The European Data Protection Supervisor (EDPS) investigates contracts that Amazon and Microsoft have with European institutions.
These may no longer comply with EU legislation for sending data to countries outside the country block, said EDPS Director Wojciech Wiewiórowski.
“We have found certain types of contracts that require special attention, and that is why we are starting research on them,” says Wiewiórowski. It concerns two studies. One of the studies focuses on using the cloud services of Amazon and Microsoft Web Services and the other of Microsoft Office 365 by the European Commission, the executive committee of the EU.
Last July, the European Court of Justice put an end to the so-called Privacy Shield from 2016, the regulation by which Brussels permits transferring personal data to the US. The court ruled that companies sending personal data from Europe to the United States are less well protected than in the European Union.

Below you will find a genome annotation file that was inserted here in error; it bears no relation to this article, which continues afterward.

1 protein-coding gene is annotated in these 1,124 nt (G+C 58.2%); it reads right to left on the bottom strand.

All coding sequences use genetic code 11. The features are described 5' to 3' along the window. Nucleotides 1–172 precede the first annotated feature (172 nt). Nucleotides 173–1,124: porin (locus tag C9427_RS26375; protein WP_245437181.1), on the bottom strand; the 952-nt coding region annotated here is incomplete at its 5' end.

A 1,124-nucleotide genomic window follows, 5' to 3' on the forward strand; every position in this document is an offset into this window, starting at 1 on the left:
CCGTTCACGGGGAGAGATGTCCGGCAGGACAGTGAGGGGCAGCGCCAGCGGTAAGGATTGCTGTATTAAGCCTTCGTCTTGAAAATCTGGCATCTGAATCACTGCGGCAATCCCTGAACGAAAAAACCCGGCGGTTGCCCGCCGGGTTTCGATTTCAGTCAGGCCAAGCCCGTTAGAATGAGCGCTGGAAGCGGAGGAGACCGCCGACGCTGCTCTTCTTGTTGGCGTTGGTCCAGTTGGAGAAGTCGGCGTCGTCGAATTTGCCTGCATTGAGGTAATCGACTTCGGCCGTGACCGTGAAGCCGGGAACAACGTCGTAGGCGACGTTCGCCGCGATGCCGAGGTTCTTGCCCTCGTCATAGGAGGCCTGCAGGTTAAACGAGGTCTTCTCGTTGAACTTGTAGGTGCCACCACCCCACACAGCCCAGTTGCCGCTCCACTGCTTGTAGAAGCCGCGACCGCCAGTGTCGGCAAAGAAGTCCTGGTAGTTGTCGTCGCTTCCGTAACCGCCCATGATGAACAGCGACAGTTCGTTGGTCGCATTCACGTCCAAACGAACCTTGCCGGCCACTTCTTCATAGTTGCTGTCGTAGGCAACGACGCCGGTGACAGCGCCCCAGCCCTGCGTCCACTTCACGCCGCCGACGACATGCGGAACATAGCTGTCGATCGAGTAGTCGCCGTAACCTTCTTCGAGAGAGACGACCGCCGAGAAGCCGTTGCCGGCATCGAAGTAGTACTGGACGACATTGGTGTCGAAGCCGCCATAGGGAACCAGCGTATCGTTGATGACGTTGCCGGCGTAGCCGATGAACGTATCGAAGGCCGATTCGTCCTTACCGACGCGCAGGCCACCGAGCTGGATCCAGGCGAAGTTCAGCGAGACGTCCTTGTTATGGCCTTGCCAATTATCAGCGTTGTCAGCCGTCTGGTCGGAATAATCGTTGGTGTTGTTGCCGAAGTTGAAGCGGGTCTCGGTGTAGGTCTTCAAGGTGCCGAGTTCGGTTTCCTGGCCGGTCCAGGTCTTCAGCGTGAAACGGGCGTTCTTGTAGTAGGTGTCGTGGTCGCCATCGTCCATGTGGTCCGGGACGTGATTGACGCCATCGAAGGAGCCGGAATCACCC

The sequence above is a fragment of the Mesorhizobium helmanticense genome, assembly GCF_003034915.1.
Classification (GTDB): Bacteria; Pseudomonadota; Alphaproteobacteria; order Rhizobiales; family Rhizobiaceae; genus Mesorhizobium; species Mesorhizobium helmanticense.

The contracts with Amazon and Microsoft predate that ruling. The American tech companies announced changes to their data policy because of the verdict. “Still, these interventions may not be enough to comply with data laws in the EU fully, so we need to investigate this properly,” said Wiewiórowski.
The lawsuit is known as “Schrems II,” after Austrian privacy activist Maximilian Schrems. He had complained about the possibly inadequate protection in transferring personal data from Facebook Ireland to its US parent company. He was right. In 2015, the judge also annulled the so-called Safe Harbor Program, the predecessor of the Privacy Shield.